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Brown v. District of Columbia

United States District Court, District of Columbia

April 19, 2017

DAWN R. BROWN, Plaintiff,



         The plaintiff in this civil action, Dawn R. Brown, alleges that the defendants, the District of Columbia (the “District”), and Cathy Lanier, the former chief of the District's Metropolitan Police Department (the “MPD”) during the relevant time period, [1] discriminated against her on the basis of her gender and retaliated against her, all in violation of Title VII of the Civil Rights Act of 1964, as amended, 42 U.S.C. §§ 2000e to e-16 (2012), and of her constitutional rights under the Fifth Amendment to the United States Constitution, see generally Notice of Removal, Exhibit (“Ex.”) 1 (Complaint for Monetary Damages) (“Compl.”) ¶¶ 26-34. Currently pending before the Court is the Defendants' Motion for Judgment on the Pleadings and Motion [for] Summary Judgment (“Defs.' Mot.”). See Defs.' Mot. at 1. Upon consideration of the parties' submissions, [2] the Court concludes that it must grant in part and deny in part the defendants' motion.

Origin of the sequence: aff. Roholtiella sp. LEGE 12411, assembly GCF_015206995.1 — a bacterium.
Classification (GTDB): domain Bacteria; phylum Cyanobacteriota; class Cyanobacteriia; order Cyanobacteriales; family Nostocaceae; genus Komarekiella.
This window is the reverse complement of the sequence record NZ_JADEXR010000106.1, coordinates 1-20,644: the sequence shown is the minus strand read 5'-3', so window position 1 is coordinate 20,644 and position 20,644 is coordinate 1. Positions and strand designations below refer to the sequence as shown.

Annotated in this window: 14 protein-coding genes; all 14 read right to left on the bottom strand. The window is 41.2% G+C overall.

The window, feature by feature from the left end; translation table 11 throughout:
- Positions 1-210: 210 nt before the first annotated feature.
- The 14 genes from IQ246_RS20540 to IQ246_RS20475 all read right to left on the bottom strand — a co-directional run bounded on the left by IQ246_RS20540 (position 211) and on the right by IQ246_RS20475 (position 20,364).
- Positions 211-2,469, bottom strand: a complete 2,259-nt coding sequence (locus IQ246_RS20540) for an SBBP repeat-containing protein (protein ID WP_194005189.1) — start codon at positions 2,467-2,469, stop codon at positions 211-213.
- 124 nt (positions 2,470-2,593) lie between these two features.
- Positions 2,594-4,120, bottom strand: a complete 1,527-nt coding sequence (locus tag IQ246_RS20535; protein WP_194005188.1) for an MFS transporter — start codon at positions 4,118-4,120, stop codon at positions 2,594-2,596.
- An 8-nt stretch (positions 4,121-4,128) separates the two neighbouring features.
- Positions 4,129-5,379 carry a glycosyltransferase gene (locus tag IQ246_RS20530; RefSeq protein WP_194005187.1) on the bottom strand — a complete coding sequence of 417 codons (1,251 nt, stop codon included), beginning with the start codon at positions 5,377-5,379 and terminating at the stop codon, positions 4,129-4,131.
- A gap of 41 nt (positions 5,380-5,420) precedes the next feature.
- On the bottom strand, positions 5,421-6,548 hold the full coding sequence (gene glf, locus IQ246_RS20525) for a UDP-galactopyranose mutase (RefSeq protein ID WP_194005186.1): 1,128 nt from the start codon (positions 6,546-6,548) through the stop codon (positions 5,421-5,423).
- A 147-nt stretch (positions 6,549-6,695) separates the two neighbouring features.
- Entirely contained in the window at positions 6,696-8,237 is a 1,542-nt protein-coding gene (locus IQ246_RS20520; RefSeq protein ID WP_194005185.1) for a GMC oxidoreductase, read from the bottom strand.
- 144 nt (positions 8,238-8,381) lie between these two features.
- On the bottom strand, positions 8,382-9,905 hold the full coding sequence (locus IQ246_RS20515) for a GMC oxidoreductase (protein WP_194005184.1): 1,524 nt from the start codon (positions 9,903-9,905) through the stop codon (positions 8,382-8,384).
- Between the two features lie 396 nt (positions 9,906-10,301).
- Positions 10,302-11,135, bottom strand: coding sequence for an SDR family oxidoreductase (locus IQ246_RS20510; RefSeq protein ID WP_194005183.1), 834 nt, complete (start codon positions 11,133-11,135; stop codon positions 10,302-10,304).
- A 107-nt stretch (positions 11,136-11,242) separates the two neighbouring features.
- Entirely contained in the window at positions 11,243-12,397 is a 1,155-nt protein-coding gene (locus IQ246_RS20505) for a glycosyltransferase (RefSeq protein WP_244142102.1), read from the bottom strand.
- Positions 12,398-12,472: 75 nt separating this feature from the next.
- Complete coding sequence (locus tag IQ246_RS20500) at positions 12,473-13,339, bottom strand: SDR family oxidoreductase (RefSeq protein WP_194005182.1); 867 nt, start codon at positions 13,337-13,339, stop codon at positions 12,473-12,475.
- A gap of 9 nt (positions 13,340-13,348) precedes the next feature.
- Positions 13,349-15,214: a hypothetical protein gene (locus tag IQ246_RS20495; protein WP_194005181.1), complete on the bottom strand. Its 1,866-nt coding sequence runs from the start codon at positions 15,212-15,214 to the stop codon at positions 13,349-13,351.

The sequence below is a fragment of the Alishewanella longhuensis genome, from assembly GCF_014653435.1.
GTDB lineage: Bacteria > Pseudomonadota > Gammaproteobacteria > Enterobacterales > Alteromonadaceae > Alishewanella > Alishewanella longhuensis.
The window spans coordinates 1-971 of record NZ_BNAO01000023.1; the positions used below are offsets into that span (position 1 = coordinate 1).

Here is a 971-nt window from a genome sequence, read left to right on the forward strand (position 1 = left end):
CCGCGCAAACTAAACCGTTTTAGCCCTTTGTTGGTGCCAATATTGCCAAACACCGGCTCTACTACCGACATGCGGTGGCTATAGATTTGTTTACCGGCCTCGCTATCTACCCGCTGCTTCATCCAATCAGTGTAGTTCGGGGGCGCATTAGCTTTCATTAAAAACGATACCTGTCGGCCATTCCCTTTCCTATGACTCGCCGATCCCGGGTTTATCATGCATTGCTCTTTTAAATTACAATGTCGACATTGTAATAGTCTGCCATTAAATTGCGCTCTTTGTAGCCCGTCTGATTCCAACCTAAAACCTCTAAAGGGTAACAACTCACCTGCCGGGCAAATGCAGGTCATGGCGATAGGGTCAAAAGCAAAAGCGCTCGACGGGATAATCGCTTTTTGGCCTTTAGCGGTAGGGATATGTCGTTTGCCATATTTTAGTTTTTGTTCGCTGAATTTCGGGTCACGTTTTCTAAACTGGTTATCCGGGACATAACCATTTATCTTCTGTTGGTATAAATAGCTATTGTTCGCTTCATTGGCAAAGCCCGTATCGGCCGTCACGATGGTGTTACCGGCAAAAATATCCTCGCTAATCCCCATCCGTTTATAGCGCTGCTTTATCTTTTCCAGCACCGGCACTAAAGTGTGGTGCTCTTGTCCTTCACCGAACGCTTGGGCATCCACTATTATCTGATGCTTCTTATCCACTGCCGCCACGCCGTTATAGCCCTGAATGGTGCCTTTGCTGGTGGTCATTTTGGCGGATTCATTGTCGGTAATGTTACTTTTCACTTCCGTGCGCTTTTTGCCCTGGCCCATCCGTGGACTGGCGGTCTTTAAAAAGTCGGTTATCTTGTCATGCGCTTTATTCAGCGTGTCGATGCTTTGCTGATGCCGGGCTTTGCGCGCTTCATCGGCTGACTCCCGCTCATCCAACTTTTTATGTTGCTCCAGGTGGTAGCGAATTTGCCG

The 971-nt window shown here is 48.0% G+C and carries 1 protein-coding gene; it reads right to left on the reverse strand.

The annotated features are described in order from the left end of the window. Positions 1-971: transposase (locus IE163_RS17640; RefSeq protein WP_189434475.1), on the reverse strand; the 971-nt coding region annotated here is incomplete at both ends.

I. BACKGROUND

         The plaintiff “is a sworn law enforcement officer of the [MPD], ” Compl. ¶ 1, who was “assigned to the [MPD's] Central Cell Block” (the “Cell Block”) at all times relevant to this case, Id. ¶ 7. The plaintiff and a civilian supervisor, Jermaine Fox, “both worked the evening tour” on August 3, 2011. Id. ¶¶ 13-15. The defendants do not dispute that Fox was the watch commander during the evening tour on August 3, 2011. See Pl.'s Rev. Facts ¶ 3; Defs.' Resp. to Pl.'s Rev. Facts ¶ 3. “The [w]atch [c]ommander's desk is in the front office where the security cameras are located and remote surveillance of prisoners is available.” Compl. ¶ 16; Answer ¶ 16. At approximately 8:00 p.m., “it was [discovered], during a routine cell check . . ., that a prisoner had escaped from his cell and from [the Cell Block].” Defs.' Facts ¶ 8.